In other words, with the assumption the U.S. will top its group, B or D is ideal. Here’s a look at the various semifinal pathways:
Group A winner gets a third place team in the Round of 16, 1F or 2B in the quarters
Group B winner gets a third place team in the Round of 16, 2F or 2E in the quarters
Group C winner gets a third place team in the Round of 16, 1E or 2D in the quarters
Group D winner gets a third place team in the Round of 16, 2A or 2C in the quarters
Group E winner gets 2D in the Round of 16, likely 1C in the quarters
Group F winner gets 2B in the Round of 16, likely 1B in the quarters
Groups E and F present the other end of the difficulty spectrum. Group C is neither here nor there. (France is automatically the top seed in Group A.)
The difference between Group D and Group E, therefore, could be the difference between a third place/runner-up semifinal route and a runner-up/group winner one. It could be the difference between getting Thailand in the Round of 16, then Norway in the quarters, and having to go through the Netherlands and Germany to get to that same stage.
With all that in mind, here’s our best-case scenario for the U.S.:
Group A: France, Spain, South Korea, Jamaica
Group B: Canada, Japan, Scotland, Argentina
Group C: Australia, Norway, Italy, Nigeria
Group D: United States, Sweden, New Zealand, Chile
Group E: Germany, Netherlands, China, Cameroon
Group F: England, Brazil, Thailand, South Africa
The same line of thinking informs our worst-case scenario as well …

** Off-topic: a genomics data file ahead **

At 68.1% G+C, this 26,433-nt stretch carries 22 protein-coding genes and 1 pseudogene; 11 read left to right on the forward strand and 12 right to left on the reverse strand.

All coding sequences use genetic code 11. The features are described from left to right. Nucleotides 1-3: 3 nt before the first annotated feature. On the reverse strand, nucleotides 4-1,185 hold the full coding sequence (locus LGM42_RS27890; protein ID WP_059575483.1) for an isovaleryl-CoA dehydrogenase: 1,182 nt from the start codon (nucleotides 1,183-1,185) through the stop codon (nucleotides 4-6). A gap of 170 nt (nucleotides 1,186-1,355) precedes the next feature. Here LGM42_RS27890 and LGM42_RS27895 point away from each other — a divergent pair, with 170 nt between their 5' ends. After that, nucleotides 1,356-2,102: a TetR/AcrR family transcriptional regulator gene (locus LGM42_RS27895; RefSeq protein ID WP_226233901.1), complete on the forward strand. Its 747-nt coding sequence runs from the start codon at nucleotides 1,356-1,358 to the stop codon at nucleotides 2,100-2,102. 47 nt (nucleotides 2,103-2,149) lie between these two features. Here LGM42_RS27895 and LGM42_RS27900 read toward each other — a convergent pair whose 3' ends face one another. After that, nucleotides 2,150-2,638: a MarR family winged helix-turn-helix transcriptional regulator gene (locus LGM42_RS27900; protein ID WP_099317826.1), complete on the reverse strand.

What’s the nightmare scenario for the U.S.?
The toughest possible group would probably feature the Netherlands or Sweden, Scotland or South Korea, and Nigeria. But again, let’s consider knockout round routes. Here’s one simulation that could get the U.S. that aforementioned Netherlands-Germany minefield:
Group A: France, Spain, Thailand, Argentina
Group B: Canada, Japan, Italy, Cameroon
Group C: Germany, Brazil, China, Jamaica
Group D: England, Netherlands, South Korea, South Africa
Group E: United States, Sweden, Scotland, Nigeria
Group F: Australia, Norway, New Zealand, Chile
An earlier version of this article discussed an apparent knockout-round imbalance, with two group winners slated for one side of the bracket and four group winners on the other. That’s because FIFA, until Friday afternoon – 20 hours before the draw – had goofed.
On Friday, FIFA responded to a question from Yahoo Sports by correcting what it called an “administrative error (misprint).”
OK, a (pretty absurd) update from FIFA: They messed up. The original schedule (https://t.co/uViq5EEuOu) was incorrect. They didn’t realize until I asked them about the imbalance.
So the answer is that there’s no imbalance. Updated schedule: https://t.co/uAc3C2ITbR
— Henry Bushnell (@HenryBushnell) December 7, 2018
We’ll also find out where the U.S. will play
The draw is also worth a watch for any fans planning trips to France. Eight cities will host group games, with the semifinals and final in Lyon. Here are the top-seed assignments, in chronological order by game:
Group B: Rennes, Valenciennes, Montpellier
Group C: Valenciennes, Montpellier, Grenoble
Group D: Nice, Le Havre, Nice
Group E: Montpellier, Grenoble, Reims
Group F: Reims, Paris, Le Havre
Find a list of top French vacation cities to inform your rooting interests.
As @thegoalkeeper just pointed out to me, this means the U.S. either…
A) goes to Group F and most likely gets France in the quarters(!), or
B) Doesn’t play in Paris at all
— Henry Bushnell (@HenryBushnell) December 7, 2018
The full, corrected match schedule can be found here. Come Saturday evening, country names will replace numbers and letters, and seven months of buildup will begin.